And if you're able to get a copy of SW, I would shoot for a 32bit version of 2007. IMO thats the most stable of the recent years of it, and it has the better interface. The 64bit versions are significantly faster, but WAY more buggy and crashy. At work I pretty much have 2 days out of the week where I have to restart right after starting the computer because form some reason the courser in solidworks clicks like half and inch up and left from where it actually is. Or it will flip the hourglass and the normal courser (ie, normally has hour glass, when thinking switches to the arrow). And a bunch of other silly things.
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Old 10-17-2012, 03:12 PM   #17
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One thing no one has mentioned. The primary benefits to parametric models are easy changes, and the ability to make multiple versions of similar parts. Think a whole series of fasteners that are S.H.C.S., but in different sizes, like 1/4-20, 3/8-16, etc. Of course the better programs all have built in hardware, but it's easy to make your own.

For straight forward drafting/sketches, you're probably better off with a yellow legal pad than learning a CAD system. It's the ability to modify the design that makes CAD worth the effort. If, for example, you're making an Ariel Atom knockoff, and you design the frame, but want to change the curve of the side bars, it's a couple of clicks. Want to make a wide and nearrow version? Easy-peasy. But for making a drawing of a simple bar, it's easier to sketch the thing on paper.
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Old 10-17-2012, 03:16 PM   #18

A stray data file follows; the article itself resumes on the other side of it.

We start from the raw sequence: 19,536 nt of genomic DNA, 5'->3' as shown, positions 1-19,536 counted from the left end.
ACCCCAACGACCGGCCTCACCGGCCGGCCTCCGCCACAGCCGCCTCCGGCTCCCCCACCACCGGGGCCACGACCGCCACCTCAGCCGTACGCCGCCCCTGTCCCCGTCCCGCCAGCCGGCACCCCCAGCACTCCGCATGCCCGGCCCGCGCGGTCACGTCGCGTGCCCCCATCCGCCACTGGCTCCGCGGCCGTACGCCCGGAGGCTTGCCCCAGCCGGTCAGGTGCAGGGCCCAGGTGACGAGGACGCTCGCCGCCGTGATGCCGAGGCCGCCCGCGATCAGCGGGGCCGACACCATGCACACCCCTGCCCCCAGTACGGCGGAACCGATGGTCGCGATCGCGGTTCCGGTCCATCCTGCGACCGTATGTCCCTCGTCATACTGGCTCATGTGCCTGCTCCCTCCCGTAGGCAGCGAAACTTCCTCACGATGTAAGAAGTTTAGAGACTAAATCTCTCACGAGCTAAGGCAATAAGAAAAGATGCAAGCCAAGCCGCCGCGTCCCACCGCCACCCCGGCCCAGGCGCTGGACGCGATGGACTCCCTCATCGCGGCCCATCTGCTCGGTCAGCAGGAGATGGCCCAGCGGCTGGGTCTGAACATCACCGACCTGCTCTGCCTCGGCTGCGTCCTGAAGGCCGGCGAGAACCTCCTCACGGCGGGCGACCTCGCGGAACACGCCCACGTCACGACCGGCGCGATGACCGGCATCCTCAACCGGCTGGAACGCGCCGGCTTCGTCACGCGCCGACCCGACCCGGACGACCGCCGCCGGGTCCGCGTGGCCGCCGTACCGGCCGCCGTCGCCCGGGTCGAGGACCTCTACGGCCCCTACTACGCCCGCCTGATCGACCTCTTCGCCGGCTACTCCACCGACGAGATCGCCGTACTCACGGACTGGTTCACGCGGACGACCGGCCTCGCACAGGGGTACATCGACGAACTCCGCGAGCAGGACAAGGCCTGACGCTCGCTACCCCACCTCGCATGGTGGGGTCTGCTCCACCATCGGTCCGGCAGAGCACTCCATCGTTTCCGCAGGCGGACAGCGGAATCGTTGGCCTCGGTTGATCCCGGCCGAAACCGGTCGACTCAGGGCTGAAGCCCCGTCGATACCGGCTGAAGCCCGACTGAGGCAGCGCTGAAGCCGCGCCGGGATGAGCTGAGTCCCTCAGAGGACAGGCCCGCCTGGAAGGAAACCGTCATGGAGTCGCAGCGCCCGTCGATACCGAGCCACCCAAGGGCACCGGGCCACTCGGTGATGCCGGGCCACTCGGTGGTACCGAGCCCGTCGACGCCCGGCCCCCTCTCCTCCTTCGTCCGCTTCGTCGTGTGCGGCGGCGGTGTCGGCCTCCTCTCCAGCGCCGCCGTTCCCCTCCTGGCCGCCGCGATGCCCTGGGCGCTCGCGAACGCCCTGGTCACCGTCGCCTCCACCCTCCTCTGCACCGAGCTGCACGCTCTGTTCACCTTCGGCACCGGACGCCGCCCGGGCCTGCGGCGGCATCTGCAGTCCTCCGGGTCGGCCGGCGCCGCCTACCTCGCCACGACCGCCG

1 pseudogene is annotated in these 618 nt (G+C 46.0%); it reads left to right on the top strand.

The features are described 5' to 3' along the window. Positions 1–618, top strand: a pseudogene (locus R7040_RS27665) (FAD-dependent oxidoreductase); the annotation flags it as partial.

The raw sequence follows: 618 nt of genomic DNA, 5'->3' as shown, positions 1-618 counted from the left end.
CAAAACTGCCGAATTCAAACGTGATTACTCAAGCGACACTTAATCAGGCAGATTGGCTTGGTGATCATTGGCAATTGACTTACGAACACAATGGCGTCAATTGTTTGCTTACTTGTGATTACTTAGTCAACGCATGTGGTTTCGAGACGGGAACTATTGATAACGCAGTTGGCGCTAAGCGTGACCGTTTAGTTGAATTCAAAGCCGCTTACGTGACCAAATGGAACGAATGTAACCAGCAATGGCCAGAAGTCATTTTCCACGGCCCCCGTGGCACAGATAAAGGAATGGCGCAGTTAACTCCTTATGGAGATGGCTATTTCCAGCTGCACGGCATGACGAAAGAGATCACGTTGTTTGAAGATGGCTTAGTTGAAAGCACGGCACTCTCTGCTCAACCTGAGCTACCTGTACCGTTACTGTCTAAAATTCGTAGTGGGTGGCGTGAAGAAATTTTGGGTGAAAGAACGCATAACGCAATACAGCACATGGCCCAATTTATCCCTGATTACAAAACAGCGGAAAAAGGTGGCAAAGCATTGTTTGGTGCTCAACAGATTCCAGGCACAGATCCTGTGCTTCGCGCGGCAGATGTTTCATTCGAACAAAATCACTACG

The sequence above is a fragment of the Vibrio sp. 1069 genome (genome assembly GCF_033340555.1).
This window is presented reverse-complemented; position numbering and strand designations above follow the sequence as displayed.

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Quote:
Originally Posted by rleete View Post
For straight forward drafting/sketches, you're probably better off with a yellow legal pad than learning a CAD system.
The one thing I can't easily do with a pencil and paper is visualize how parts interact in three dimensions. Say I have a box, and I want to pass a tube through it at a weird angle. With a 3d CAD program, I can rotate the model around and see how much clearance there is around the parts, visualize it from the front as well as the side, etc.
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Old 10-17-2012, 05:26 PM   #19
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Quote:
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Say I have a box, and I want to pass a tube through it at a weird angle. With a 3d CAD program, I can rotate the model around and see how much clearance there is around the parts, visualize it from the front as well as the side, etc.
That's what she said?
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Old 10-17-2012, 05:36 PM   #20
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Subbed. I want this knowledge as well. And a link to a free copy of Solidworks